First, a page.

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In our first (pilot) episode we talk with Professor Bill Newman from Manchester about Rare opportunities and how will the 100, 000 Genomes Project change health care?Professor Bill Newman is Professor of Translational Genomic Medicine in The Manchester Centre for Genomic Medicine at the University of Manchester and Honorary Consultant at Manchester University NHS Foundation Trust. He is also Director of the Greater Manchester Genomic Medicine Centre for the 100,000 Genomes Project.Our RARE/D conversations are hosted by Nichola Garde and Mariangels Ferrer, and aim to stimulate and capture public conversation about one of the biggest changes in how we think about health – what does it mean to have a rare disease and how we all may become “RARE” when genomics becomes part of mainstream healthcare. This project will focus on the psychological, ethical and economic debates and in turn show how social science is helping to shape the health care of the future.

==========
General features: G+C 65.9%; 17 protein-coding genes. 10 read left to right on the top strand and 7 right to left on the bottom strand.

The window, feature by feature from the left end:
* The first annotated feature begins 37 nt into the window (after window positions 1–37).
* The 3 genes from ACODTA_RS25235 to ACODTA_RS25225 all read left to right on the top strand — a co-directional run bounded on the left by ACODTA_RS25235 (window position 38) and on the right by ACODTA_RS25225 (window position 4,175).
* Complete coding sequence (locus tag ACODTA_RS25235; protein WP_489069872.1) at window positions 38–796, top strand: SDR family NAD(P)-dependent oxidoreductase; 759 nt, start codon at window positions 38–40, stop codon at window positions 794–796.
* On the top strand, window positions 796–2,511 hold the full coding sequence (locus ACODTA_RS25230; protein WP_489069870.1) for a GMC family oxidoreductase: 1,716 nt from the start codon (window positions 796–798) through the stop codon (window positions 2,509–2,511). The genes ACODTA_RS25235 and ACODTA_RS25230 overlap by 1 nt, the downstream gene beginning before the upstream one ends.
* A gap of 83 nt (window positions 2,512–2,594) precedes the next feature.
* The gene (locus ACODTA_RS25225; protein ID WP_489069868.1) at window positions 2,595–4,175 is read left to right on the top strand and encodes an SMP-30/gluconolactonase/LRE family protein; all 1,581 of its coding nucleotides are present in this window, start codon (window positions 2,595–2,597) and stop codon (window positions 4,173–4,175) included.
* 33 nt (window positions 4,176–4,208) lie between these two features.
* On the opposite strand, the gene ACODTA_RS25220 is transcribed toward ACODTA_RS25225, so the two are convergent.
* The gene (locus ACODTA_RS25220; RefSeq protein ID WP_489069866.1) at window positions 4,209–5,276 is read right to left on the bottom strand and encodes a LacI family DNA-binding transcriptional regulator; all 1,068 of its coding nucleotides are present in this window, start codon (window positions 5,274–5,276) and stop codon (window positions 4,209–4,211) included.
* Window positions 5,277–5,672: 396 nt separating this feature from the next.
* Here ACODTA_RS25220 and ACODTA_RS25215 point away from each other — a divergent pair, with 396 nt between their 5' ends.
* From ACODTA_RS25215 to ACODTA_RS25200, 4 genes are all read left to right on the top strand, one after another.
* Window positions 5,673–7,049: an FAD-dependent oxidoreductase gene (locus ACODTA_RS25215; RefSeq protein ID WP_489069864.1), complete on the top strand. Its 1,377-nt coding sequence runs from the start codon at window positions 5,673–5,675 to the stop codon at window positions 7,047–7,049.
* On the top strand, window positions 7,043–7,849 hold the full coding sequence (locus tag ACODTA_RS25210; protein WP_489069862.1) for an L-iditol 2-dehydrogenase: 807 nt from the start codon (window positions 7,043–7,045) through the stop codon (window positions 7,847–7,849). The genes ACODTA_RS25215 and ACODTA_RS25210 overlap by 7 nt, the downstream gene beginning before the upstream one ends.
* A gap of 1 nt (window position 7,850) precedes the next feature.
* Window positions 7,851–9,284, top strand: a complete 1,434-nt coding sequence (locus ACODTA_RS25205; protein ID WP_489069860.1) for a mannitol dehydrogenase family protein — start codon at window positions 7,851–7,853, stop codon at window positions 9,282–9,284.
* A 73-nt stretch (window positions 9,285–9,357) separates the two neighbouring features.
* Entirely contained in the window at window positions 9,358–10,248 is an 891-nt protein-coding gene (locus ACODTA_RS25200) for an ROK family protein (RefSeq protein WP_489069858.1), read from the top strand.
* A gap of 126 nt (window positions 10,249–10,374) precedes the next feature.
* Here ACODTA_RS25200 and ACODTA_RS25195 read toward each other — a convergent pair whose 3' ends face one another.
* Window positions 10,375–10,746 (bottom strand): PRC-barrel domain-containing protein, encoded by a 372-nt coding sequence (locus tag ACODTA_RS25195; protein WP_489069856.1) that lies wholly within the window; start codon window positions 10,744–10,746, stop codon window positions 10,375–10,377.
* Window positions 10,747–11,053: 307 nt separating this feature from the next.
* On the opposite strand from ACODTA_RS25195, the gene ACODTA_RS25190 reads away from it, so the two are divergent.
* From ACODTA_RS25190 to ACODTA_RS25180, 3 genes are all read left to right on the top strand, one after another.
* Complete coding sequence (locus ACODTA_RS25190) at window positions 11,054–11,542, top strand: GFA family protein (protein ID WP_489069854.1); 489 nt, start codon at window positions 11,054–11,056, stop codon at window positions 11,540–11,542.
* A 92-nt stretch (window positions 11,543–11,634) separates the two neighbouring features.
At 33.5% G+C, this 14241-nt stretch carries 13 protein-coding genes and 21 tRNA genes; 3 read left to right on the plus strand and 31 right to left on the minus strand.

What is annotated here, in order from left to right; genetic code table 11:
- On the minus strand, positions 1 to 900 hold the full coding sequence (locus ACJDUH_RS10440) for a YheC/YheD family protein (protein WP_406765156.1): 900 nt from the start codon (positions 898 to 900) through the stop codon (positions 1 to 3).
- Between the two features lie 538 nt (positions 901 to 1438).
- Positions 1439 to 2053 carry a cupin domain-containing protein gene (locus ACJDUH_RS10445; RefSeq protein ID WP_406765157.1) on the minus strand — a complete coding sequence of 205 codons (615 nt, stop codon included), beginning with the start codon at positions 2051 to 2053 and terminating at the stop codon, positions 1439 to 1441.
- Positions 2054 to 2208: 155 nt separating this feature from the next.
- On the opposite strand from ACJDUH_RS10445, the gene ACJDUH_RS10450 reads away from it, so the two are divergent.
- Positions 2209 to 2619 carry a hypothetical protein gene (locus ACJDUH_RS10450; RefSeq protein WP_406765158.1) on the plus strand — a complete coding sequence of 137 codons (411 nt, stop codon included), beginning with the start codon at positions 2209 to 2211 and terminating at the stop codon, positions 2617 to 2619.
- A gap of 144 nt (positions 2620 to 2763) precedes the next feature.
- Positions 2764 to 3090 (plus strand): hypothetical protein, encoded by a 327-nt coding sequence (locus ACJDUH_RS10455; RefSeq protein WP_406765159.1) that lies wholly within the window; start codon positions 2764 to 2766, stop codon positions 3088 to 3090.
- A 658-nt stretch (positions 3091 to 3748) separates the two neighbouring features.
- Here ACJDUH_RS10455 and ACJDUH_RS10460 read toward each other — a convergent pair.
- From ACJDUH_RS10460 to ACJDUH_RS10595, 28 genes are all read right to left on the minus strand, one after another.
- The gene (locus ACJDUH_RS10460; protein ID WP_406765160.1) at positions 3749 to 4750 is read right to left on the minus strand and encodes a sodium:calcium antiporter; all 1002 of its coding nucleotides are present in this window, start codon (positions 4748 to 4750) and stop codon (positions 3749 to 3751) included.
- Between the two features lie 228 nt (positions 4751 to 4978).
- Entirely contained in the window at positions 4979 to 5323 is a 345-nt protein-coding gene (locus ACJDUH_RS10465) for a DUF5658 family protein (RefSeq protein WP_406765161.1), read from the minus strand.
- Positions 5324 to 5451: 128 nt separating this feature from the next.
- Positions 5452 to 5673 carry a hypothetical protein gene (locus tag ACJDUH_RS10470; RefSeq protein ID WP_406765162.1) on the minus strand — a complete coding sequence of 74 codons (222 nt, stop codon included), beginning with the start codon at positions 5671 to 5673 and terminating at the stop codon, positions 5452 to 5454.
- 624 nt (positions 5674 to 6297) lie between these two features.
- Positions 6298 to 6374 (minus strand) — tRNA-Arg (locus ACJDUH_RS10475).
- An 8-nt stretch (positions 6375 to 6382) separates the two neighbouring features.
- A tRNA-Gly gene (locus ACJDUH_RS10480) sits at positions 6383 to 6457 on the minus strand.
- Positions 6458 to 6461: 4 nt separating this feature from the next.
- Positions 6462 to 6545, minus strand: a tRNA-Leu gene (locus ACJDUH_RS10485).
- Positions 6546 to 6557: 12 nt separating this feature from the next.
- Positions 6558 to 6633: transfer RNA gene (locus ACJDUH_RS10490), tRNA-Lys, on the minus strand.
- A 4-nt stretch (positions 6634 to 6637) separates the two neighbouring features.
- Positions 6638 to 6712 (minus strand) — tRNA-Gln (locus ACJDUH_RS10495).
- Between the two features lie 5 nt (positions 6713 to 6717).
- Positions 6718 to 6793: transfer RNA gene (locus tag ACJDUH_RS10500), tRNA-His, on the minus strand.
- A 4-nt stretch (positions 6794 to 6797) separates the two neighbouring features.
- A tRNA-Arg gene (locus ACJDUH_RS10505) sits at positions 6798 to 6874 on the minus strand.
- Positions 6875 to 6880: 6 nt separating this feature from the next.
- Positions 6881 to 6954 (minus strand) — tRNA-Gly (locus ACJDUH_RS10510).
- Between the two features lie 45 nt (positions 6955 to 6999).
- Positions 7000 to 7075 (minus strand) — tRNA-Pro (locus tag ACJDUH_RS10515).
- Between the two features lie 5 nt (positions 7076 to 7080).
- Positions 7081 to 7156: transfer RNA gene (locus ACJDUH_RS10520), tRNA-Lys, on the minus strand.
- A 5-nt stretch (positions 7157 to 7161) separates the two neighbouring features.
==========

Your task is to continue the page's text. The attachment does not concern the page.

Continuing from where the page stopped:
In our second episode we talk to Dr John McDermott, Professor Margaret Brazier, Rachel Mahood, and Rachel Corry about ethical dilemmas in clinical trials and first Point of Care Genomic test to be delivered in NICU.Dr John McDermott is an Academic Clinical Fellow at Manchester Centre for Genomic Medicine and works on the PALOH study.Professor Margaret Brazier is Professor of Law at the University of Manchester and is one of the foremost medical Lawyers in the United Kingdom. She has an international reputation, not only for the quality of her legal scholarship but also for her role in medical science regulation. Her book Medicine, Patients and the Law is a major reference point in the field. Professor Brazier’s work has covered the understanding of the Regulation of medical practice and medical ethics; the Analysis of how ethical considerations can or should be reflected in Law and mutual rights and responsibilities of doctors and patients.Rachel Corry is a parent and lay expert/investigator in the PALOH study which is examining the use of pharmacogenetics in neonatal units. This will involve informing parents that testing has occurred to check whether their child has a rare mutation which could have led to hearing loss had standard treatment been followed.Our RARE/D conversations are hosted by Nichola Garde and Mariangels Ferrer, and aim to stimulate and capture public conversation about one of the biggest changes in how we think about health – what does it mean to have a rare disease and how we all may become “RARE” when genomics becomes part of mainstream healthcare. This project will focus on the psychological, ethical and economic debates and in turn show how social science is helping to shape the health care of the future.Find out more at www.rare-d.com